Turkish Prime Minister Recep Tayyip Erdogan called on France on Saturday to “immediately” clarify the killing of three Kurdish activists who were shot dead in Paris.
He also asked French President Francois Hollande to explain why he was meeting with members of the outlawed PKK.
“France must immediately clarify this incident,” Erdogan said in televised remarks. “Also, the French head of state must explain immediately to the French, Turkish and world public why … he is in communication with these terrorists,” he added.
Hollande had said the murder of Sakine Cansiz, Fidan Dogan and Leyla Soylemez was “terrible”, adding that he knew one of the Kurdish women and that she “regularly met us”.
The three were found dead on Thursday at the Kurdistan Information Centre in the French capital’s 10th district, after last being seen alive at the centre at midday on Wednesday.
Cansiz was a founding member of the Kurdistan Workers’ Party (PKK), which took up arms in 1984 for Kurdish self-rule in southeastern Turkey and is branded a terrorist organisation by Ankara and much of the international community.
“How can he regularly meet with these people who are members of a group listed as a terrorist organisation by the European Union and who are wanted under red bulletin (issued by Interpol)?” Erdogan asked, referring to the French president.
“What sort of a policy is it?”
The Turkish leader repeatedly accused some European member states including France and Germany of obstructing Ankara’s fight against the separatist PKK, saying that they were letting PKK members freely circulate on their soil.
“Sakine Cansiz was arrested in Germany in 2007. She was later released despite Turkey’s demand for her extradition,” Erdogan said.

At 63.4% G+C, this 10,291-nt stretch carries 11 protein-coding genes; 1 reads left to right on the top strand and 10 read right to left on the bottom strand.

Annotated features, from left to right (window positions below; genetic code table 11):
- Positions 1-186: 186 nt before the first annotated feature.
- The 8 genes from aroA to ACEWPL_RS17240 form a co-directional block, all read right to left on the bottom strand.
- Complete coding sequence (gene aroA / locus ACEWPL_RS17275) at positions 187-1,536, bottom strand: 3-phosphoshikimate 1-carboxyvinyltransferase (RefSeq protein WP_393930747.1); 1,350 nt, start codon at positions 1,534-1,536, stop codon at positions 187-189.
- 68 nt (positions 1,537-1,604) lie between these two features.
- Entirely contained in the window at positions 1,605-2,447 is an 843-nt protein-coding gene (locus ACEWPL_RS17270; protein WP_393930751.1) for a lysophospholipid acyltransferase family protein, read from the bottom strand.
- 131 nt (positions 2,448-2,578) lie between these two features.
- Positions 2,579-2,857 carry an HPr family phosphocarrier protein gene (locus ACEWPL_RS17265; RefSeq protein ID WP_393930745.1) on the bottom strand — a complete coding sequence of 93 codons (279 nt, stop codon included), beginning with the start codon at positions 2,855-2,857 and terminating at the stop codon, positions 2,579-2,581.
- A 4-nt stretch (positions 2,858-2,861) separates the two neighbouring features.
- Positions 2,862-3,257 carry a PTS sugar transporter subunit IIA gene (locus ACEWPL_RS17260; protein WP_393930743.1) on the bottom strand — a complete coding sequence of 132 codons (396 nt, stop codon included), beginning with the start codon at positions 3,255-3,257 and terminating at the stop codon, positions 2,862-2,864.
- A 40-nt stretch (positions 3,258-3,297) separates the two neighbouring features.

“We informed the French Interpol in November 2012 and said the terrorist was in Paris. Unfortunately, France has not taken any steps,” (to extradite Cansiz to Turkey) he added.
The PKK warned that it would hold France responsible if the killers were not quickly found, as Ankara said the slayings bore the hallmarks of an internal feud, noting that the victims appeared to have given the killer or killers access to the centre.
Erdogan insisted on Saturday that an internal feud in the PKK was most likely behind the slayings.
“For God’s sake, I’m asking. Is this terrorist organisation innocent? Hasn’t it carried out such executions thus far?”
The local media reported on Saturday that Turkey’s spy agency has launched an investigation into the execution-style killings in Paris.
“The relevant unit of the organisation is investigating the incidents. We have to wait a couple of days to get a clearer picture,” a source from the Turkish secret service was quoted as saying by the English-language Hurriyet Daily News.
The Turkish premier upheld his earlier suggestion that the slayings could be aimed at derailing peace talks between Ankara and the PKK’s jailed leader, Abdullah Ocalan.
“We are proceeding in a determined fashion. We are hopeful, optimistic and looking positively to the process but we are at the same time cautious and careful,” Erdogan said of the peace talks.
“God willing, this (Kurdish) problem will be resolved: today or tomorrow, sooner or later.”
The killings came days after Turkish media reported that Turkey and the PKK leadership had agreed a roadmap to end the three-decade old Kurdish insurgency that has claimed more than 45,000 lives.
The deal was reportedly reached during a new round of talks between Ankara and Ocalan, which the government acknowledges have been taking place with the aim of disarming the rebels.